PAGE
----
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Ag Societies Should Inspect Fairgrounds

Adrink spills on the bleacher stairs at the fair. No one notices until someone slips and falls after stepping in it. They injure their back.

Later, they bring a claim against the agricultural society hosting the fair.

Who is responsible?

“Trust me, someone will be held responsible,” said John Ruban, president of Winnipeg-based Ruban Insurance Brokers Inc., while speaking at the Manitoba Association of Agricultural Societies convention earlier this month.

Having insurance is critical if and when these events do occur, but as Ruban points out possessing insurance isn’t all an organization should be concerned with.

“At the end of the day this is about risk management, not about buying insurance,” he says.

For an organization like an agricultural society, this means keeping a well-maintained fairgrounds, and good records showing what’s been done to minimize or eliminate the hazards on it.

Every ag society should assign someone to do a pre-event walkabout to inspect the grounds for trouble spots that need attention, Ruban said.

These inspections should be done before the fair starts, and at least daily during the event.

A sharp eye will reveal any number of hazards, from unmarked tent pegs or ropes people may trip over, to loose cables or hoses or other obstructions on walkways. Ag societies should always be on the lookout for unrestricted access to dangerous electrical sites or water sources, notes Ruban. Loose or wobbly handrails are another hazard.

“Look at the site through the eyes of an excited little kid, or a ‘not-so-nimble’ senior,” he said.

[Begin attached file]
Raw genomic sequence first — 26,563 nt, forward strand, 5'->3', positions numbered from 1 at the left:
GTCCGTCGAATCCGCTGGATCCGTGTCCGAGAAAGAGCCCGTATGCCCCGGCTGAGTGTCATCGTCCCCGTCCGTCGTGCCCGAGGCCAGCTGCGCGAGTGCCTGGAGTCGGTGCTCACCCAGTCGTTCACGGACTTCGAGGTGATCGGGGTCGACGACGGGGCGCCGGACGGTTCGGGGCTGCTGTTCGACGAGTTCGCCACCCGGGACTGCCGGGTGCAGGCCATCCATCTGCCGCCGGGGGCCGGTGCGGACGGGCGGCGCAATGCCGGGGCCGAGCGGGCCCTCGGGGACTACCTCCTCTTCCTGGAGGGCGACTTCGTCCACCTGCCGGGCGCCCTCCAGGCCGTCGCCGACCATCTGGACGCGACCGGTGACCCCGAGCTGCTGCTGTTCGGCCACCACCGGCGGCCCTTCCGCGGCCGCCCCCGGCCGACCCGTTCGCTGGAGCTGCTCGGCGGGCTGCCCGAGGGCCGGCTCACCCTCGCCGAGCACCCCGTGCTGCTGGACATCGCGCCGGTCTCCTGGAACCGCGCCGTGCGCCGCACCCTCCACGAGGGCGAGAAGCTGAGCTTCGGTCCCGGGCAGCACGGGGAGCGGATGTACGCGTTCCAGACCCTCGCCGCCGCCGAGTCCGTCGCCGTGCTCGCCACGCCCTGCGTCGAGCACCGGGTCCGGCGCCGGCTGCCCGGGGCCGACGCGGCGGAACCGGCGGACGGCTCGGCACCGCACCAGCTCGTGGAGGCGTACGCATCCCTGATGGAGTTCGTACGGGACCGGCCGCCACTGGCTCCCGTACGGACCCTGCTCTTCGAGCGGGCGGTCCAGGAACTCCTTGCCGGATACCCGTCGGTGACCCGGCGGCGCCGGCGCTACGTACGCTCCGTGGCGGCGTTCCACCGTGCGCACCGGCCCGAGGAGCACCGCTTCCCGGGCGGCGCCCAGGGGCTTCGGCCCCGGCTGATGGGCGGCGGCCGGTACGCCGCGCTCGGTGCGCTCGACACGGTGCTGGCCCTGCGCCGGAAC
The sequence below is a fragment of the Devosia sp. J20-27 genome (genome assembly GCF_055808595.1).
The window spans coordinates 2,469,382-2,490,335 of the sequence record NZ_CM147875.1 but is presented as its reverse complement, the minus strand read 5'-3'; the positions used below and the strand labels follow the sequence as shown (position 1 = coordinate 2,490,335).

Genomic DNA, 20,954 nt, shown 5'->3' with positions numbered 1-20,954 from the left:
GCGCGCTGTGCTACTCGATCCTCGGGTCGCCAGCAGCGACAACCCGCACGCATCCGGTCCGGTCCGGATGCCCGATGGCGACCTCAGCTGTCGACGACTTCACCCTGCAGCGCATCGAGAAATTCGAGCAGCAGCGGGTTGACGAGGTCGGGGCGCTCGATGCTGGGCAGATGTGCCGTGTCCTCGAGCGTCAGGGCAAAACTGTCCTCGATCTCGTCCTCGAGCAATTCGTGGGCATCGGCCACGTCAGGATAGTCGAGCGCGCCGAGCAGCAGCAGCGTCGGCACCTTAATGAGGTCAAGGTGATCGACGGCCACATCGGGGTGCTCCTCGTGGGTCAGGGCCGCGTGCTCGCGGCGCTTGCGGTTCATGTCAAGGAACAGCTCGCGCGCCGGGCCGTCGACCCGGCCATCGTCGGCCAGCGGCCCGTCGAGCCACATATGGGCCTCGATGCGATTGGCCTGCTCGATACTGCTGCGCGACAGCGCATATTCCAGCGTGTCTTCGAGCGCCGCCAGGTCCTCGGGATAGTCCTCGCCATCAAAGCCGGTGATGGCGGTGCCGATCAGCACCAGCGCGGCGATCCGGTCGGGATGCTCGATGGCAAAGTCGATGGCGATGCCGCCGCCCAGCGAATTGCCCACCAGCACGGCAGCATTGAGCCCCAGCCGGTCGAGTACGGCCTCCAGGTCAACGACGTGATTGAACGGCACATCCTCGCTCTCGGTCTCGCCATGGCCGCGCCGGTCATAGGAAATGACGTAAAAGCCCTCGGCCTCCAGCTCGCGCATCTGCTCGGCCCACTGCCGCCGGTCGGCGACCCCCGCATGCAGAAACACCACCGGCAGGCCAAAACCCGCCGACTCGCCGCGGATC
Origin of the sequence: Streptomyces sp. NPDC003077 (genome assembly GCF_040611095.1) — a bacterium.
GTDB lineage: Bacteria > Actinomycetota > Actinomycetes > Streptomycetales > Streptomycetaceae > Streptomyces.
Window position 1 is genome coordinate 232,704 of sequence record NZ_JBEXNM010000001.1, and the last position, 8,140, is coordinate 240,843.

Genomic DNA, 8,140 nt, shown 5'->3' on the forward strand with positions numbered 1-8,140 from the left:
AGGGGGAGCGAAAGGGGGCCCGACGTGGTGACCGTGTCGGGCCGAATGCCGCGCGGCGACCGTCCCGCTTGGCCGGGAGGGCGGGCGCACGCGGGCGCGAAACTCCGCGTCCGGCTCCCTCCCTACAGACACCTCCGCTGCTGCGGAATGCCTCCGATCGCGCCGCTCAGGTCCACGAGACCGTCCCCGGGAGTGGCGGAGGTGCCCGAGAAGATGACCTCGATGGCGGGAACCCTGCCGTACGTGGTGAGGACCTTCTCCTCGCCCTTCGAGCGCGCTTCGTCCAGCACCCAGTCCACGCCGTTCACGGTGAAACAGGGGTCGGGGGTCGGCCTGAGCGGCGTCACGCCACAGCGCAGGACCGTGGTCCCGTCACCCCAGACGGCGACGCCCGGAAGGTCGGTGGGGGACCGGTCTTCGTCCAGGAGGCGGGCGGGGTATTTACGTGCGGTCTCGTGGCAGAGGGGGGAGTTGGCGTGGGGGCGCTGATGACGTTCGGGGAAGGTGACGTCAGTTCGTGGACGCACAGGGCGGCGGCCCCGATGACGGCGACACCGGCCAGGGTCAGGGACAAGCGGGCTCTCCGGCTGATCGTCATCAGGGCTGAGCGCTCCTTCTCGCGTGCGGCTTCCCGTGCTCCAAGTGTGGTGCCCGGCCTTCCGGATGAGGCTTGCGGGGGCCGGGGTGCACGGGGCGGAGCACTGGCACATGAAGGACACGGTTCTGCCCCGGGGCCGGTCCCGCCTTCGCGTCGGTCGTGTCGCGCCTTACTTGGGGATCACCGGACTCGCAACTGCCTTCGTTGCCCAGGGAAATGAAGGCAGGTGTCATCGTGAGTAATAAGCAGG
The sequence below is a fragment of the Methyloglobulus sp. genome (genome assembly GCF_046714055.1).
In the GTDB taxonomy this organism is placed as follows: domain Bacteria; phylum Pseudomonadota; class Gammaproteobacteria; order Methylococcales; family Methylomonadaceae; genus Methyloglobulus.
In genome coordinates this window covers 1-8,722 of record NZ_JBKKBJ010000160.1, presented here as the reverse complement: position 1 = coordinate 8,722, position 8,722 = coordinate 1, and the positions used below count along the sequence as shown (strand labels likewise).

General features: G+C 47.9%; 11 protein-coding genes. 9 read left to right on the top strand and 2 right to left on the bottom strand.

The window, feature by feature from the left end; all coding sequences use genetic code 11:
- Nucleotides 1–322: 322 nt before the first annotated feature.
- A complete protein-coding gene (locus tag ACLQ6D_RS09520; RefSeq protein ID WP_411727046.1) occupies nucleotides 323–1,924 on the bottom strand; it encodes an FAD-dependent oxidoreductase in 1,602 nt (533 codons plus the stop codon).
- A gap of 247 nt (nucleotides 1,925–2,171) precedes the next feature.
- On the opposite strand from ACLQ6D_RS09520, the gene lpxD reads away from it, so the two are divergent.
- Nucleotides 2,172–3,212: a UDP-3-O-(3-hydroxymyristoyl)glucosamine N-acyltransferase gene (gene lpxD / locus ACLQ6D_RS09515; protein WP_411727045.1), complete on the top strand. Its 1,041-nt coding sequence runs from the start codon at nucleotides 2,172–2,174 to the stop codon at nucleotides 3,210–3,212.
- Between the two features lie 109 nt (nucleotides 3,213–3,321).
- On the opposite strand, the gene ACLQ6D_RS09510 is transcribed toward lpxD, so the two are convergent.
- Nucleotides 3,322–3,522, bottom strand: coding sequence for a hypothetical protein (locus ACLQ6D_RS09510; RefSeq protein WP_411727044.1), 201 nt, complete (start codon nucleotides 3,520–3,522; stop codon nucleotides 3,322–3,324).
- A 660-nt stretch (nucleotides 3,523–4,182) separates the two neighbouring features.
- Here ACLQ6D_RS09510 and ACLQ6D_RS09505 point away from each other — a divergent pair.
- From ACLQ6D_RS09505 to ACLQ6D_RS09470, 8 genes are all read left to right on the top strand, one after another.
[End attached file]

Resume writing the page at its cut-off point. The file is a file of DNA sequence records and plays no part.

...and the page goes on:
Slips, trips or lost balance resulting in significant injury are the most common types of claims brought against agricultural societies, he noted.

There are many simple loss prevention strategies ag societies can take, however.

The spilled drink incident, for example, could have been avoided if someone had kept an eye on the bleacher steps and cleaned up the mess promptly. Affixing stair edges with yellow tape strips also improves step visibility.

“Loss control is daily attention to details,” Ruban said.

Ruban said later judging from the questions put to him after his talk, that risk management is a subject agricultural societies clearly want to learn more about.

“People are really sitting up and saying this whole concept of risk management does mean something, and we’re concerned about it. We just need some guidance.”

MAAS superintendent Liz Roberts said a questionnaire sent to agricultural societies recently on the subject of insurance and loss prevention shows ag societies have a number of concerns about the subject. Liability is a big area of concern.

Roberts added that she did not know to what extent ag societies already may be doing the kinds of things Ruban advises. “They should be,” she said. “But I’m not sure they all are.”

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About the author

Reporter

Lorraine Stevenson

Lorraine Stevenson is a reporter and photographer for the Manitoba Co-operator with 25 years experience writing news and features. She was previously a reporter with the Farmers Independent Weekly and has also written for community newspapers in Winnipeg and Manitoba's Interlake.

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